London-based Stiff + Trevillion designed the building as a flexible, creative workspace, as the architects didn't know at the time who would occupy it. Its aim was to create a memorable and characterful building befitting of the location, on the corner of Beak Street.
The 2,570-square-metre building, which comprises five storeys and a basement, will now act as the artist's main studio and art complex, as well as housing a branch of Japanese restaurant Sticks n Sushi.
Stiff + Trevillion chose glazed bricks in hues of sea blue and green for the building's facade. The architects completed the look with an art deco-style cornice, plus aluminium friezes and window surrounds – designed by artist Lee Simmons – to give the illusion of deep relief and texture.
At the base of the building, the bricks are a deep blue shade, while the main body boasts a lighter, sea green hue. The intention was to ground the structure and prevent it from appearing as one solid block, and to highlight the process of hand dipping each glazed brick.
The architects wanted these details to offer "visual stimulation" as well as to reflect the artistic context of Soho, known for its eclectic mix of shops, clubs and jazz bars.
"We wanted to design a building that would contribute to the vibrancy and creative appeal of Soho, whilst being sensitive to the surrounding brick architecture," said Stiff + Trevillion director Lance Routh.
"The level of craftsmanship and detail in the facade, combined with the distinctive colour of the brickwork, has resulted in a unique building that we hope will be an inspiring workplace for Damien Hirst and his team."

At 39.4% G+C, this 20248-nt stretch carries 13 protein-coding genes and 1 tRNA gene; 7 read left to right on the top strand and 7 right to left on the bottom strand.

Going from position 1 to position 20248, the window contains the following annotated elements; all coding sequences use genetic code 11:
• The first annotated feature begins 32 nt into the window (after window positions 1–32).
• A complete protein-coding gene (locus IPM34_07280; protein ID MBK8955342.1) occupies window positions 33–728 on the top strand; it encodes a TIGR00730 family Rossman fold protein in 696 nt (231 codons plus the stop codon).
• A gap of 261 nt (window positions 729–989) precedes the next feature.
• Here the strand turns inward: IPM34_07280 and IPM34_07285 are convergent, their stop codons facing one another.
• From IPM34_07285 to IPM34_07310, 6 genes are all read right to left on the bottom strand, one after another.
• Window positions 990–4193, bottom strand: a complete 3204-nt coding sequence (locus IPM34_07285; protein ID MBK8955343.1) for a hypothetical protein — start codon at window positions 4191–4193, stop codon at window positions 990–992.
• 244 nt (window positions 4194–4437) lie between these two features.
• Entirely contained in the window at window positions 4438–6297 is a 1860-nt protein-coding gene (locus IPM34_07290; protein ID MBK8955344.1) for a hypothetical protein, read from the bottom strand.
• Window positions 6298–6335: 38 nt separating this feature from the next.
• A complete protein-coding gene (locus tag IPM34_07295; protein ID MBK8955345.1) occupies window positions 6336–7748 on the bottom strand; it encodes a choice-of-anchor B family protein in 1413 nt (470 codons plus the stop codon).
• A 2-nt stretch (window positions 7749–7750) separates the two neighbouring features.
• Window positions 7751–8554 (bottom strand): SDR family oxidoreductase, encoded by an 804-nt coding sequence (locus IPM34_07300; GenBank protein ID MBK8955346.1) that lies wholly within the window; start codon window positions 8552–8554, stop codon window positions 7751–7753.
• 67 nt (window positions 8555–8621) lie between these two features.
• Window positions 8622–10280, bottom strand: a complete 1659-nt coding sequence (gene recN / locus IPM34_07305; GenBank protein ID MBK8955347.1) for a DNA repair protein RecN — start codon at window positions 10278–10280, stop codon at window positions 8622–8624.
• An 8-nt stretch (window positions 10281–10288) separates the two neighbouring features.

The project received planning permission in November 2015 and was completed three years later, in July 2018.
The flexible, open-plan interiors are accompanied by floor-to-ceiling windows on all levels, along with polished concrete Italianate pillars.
Now that Hirst has taken over the space, the building is being fitted out to his preferences, scheduled for completion in early 2019.
One of his requests is for voluminous double height space, so a large segment of the second floor has already been removed to create a "cathedral-like" interior with a 10-metre-high ceiling – ideal for producing and showcasing Hirst's large-scale artworks.
The remaining portion of the second floor now functions like a mezzanine, so can also double up as a gallery space and break-out area for creative work and client entertaining.
Various letterbox openings are cut into each floor slab that sits directly over the service corridor at the back of the building to ensure large-scale artworks can be easily moved through the space and displayed.
External roof terraces at the third, fourth and fifth levels offer access to quiet, open garden spaces in the bustle of the city, but could also act as entertaining spaces.
"The bespoke hand glazed bricks and meticulous architecture create the perfect inspirational environment for the creative group of Damien Hirst," said LandCap founder Rakan McKinnon.
"This new art destination helps to bring back the artistic energy and creativity Soho was so renowned for."
Another of Hirst's London buildings is Newport Street Gallery, designed by Caruso St John Architects, which won the Stirling Prize in 2016.
Occupying three century-old red brick warehouses, the gallery offers Hirst a space to exhibit pieces from his own personal art collection, which includes works by Francis Bacon, Tracey Emin and Pablo Picasso.
Photography is by Nicholas Worley unless otherwise stated.